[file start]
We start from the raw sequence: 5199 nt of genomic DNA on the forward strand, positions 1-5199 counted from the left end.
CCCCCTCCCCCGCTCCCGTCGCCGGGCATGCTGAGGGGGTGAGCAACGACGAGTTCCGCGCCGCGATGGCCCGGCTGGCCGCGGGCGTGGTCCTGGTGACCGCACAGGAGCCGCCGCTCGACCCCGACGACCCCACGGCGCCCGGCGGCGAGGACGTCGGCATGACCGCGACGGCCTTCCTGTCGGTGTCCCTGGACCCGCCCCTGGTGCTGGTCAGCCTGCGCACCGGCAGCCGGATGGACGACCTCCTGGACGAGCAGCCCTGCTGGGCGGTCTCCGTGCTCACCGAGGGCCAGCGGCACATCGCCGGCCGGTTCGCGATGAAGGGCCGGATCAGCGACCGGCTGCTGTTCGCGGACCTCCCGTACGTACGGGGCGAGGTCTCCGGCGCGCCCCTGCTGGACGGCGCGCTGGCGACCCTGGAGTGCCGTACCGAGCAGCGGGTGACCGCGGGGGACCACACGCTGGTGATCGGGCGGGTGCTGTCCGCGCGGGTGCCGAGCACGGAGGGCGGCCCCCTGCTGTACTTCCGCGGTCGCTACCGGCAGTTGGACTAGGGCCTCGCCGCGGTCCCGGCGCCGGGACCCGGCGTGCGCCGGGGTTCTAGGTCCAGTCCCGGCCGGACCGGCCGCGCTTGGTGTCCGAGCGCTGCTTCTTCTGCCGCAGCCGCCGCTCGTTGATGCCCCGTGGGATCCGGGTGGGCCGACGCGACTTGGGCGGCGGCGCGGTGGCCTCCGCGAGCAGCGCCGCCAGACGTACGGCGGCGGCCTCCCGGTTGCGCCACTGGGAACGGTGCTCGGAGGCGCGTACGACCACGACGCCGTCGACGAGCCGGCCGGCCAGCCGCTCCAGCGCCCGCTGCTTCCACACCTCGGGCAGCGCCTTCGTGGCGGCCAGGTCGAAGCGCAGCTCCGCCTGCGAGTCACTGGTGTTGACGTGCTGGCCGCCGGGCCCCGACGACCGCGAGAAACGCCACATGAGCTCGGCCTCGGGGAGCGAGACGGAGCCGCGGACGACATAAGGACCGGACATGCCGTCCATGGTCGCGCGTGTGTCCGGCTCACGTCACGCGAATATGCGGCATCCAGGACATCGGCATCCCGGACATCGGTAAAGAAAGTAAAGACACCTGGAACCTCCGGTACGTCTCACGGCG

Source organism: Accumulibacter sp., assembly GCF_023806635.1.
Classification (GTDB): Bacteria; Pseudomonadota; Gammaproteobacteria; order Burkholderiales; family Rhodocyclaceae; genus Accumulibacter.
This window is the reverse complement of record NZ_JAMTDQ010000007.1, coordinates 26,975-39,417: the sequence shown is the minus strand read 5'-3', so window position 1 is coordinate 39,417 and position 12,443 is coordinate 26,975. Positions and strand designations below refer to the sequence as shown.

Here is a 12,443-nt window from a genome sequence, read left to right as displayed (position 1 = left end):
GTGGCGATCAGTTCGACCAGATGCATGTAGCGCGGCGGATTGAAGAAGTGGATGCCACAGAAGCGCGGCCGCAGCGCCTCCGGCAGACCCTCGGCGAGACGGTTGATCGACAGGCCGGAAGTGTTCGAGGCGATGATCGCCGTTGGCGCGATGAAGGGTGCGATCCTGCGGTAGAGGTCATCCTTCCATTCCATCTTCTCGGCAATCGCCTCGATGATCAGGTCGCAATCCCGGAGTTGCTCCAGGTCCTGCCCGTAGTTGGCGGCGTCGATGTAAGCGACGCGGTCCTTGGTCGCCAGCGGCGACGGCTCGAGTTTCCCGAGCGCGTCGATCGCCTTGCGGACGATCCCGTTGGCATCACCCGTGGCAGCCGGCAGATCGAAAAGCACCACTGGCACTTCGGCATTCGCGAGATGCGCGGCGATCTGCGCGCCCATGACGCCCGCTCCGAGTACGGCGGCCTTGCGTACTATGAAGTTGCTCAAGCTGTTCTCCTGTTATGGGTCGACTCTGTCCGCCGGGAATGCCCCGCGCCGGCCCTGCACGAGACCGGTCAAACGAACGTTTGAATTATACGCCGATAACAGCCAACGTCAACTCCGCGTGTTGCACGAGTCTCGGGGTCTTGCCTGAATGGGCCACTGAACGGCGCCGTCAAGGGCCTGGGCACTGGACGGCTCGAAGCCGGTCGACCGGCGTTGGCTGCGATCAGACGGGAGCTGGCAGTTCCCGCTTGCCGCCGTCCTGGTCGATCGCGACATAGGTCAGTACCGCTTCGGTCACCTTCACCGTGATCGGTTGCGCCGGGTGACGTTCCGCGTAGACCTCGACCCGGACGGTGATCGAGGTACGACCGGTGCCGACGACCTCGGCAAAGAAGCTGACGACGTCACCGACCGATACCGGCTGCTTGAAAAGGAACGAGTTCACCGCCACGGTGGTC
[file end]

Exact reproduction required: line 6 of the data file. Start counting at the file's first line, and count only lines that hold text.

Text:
Here is a 12,443-nt window from a genome sequence, read left to right as displayed (position 1 = left end):